Changing extremely complicated, dense technical material is not something that’s often done, and combing through thousands of pieces of literature and tens of thousands of MSTP references across our entire network history was an inconceivably huge task. But there was an automatic consensus and shared sense of urgency to eliminate the offensive vocabulary, and our teams mobilized without hesitation. They painstakingly updated material with new ‘requester/non-requester’ language’ – knowing they would likely have to re-do their work all over again when ASHRAE officially adopted another term.
Once word got out to our employees their feedback was overwhelming, and though it was an obvious step, the project has become an incredibly meaningful demonstration of our commitment to diversity and inclusion. Aenis Harris, vice president of human resources for Trane Commercial HVAC North America, said we acknowledged early on that the project wouldn’t be easy, but inherently knew it was the right thing to do:
“Someone could have easily said, do you know how challenging this is going to be? To change industry terminology that has been used for over 30-years? But no one ever did. When something is brought to your attention, and it will not only improve a process but our culture, you don’t bat an eye. This is the perfect example of who we are and what we do. This all started with a simple conversation during a weekly team meeting – everyone has a voice here, and everyone should feel empowered to express an opportunity for improvement. All it takes is one person pointing out an absurdity to spark significant change.”
While she embraced that empowerment and boldly raised her concern, Jean Skemp says the project’s outcome shows the company’s deeply rooted commitment, from top to bottom, to making momentous change. “Leadership teams setting time aside in routine meetings for their teams to share a diversity and inclusivity moment or experience is what’s really driving the culture of communication around these topics,” she says. “One interaction can make an incredible difference.”
A few months after we updated our MSTP references to ‘requester/non-requester’, ASHRAE followed suit – ultimately landing on even more easily changeable terminology than we did. Though the full term is now ‘multi-drop serial bus token passing’, individual references to ‘master’ and ‘slave’ have been replaced with ‘manager’ and ‘subordinate’.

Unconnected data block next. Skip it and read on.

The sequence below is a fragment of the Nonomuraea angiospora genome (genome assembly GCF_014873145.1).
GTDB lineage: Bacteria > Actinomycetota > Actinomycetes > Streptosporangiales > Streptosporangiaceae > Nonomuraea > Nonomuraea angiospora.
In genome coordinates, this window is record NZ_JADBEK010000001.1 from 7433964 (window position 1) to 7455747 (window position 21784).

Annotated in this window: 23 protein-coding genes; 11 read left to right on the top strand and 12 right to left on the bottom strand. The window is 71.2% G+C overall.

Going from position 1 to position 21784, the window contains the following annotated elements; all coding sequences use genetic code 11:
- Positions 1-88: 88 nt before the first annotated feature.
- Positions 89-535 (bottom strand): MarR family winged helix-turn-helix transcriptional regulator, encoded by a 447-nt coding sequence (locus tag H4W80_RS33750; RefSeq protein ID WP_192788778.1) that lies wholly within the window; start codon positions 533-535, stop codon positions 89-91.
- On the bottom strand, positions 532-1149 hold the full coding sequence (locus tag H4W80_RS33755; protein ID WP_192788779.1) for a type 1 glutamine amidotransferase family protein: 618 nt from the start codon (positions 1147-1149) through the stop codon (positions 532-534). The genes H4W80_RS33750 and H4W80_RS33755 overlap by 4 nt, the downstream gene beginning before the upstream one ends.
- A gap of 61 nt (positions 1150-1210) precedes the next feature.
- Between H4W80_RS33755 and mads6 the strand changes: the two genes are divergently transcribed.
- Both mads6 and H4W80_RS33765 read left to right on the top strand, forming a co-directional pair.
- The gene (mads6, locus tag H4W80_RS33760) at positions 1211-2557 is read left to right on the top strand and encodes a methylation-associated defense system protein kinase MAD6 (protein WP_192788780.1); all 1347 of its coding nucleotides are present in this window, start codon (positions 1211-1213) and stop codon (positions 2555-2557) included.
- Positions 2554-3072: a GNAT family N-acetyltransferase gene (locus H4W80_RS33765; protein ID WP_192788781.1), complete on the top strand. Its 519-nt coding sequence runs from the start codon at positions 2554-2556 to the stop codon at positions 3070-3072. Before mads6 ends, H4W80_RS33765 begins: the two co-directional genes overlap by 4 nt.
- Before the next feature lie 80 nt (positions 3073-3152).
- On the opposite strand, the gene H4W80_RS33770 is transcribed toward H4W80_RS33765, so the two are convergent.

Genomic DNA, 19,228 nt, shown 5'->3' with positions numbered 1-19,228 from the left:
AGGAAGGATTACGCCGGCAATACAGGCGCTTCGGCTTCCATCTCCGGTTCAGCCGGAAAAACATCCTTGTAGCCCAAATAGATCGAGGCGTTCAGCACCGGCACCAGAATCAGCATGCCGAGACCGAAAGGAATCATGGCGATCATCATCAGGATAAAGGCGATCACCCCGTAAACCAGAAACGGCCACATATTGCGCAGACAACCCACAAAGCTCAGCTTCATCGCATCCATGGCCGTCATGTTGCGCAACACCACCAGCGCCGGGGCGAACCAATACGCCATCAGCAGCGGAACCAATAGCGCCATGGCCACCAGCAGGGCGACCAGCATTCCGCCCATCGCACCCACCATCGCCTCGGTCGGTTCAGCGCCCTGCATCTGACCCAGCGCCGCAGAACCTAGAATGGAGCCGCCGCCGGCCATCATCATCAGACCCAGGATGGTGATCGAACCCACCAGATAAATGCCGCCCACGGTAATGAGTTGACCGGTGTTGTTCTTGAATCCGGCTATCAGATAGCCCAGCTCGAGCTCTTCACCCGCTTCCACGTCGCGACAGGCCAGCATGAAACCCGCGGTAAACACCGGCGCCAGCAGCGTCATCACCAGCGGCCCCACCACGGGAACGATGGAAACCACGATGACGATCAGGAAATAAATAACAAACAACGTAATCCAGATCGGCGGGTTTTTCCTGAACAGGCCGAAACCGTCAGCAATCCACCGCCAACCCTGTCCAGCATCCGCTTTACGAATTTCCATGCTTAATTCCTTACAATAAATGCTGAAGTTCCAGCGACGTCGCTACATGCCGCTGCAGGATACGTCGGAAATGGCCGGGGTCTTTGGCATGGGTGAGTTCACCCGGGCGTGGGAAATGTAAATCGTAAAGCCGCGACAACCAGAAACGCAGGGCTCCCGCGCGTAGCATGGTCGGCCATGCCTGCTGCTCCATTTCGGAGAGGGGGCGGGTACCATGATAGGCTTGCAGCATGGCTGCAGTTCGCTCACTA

“ASHRAE is committed to the process of formally replacing discriminatory language and objectionable terminology that would distract from the technical progression of our diverse built environment community,” said 2021-22 ASHRAE President Mick Schwedler, P.E., Fellow ASHRAE, LEED AP. “We proactively support diversity, equity and inclusion as pillars of our Society’s core values and already have new language in the required public review process. This is one of several ways that we recognize and respect the vital contributions of our global membership and those who utilize ASHRAE technical resources.”
The new vocabulary has been approved by ASHRAE’s BACnet board and is expected to receive full authorization by early 2022, pending the final public review addendum. With a typical approval time of 2-3 years, having such an important industry association’s backing for a shift of this caliber in less than a year is truly remarkable.
When we embarked on this journey I wasn’t consciously thinking, one company can change an industry and one industry can change the world. It’s since dawned on me – that’s exactly what we did.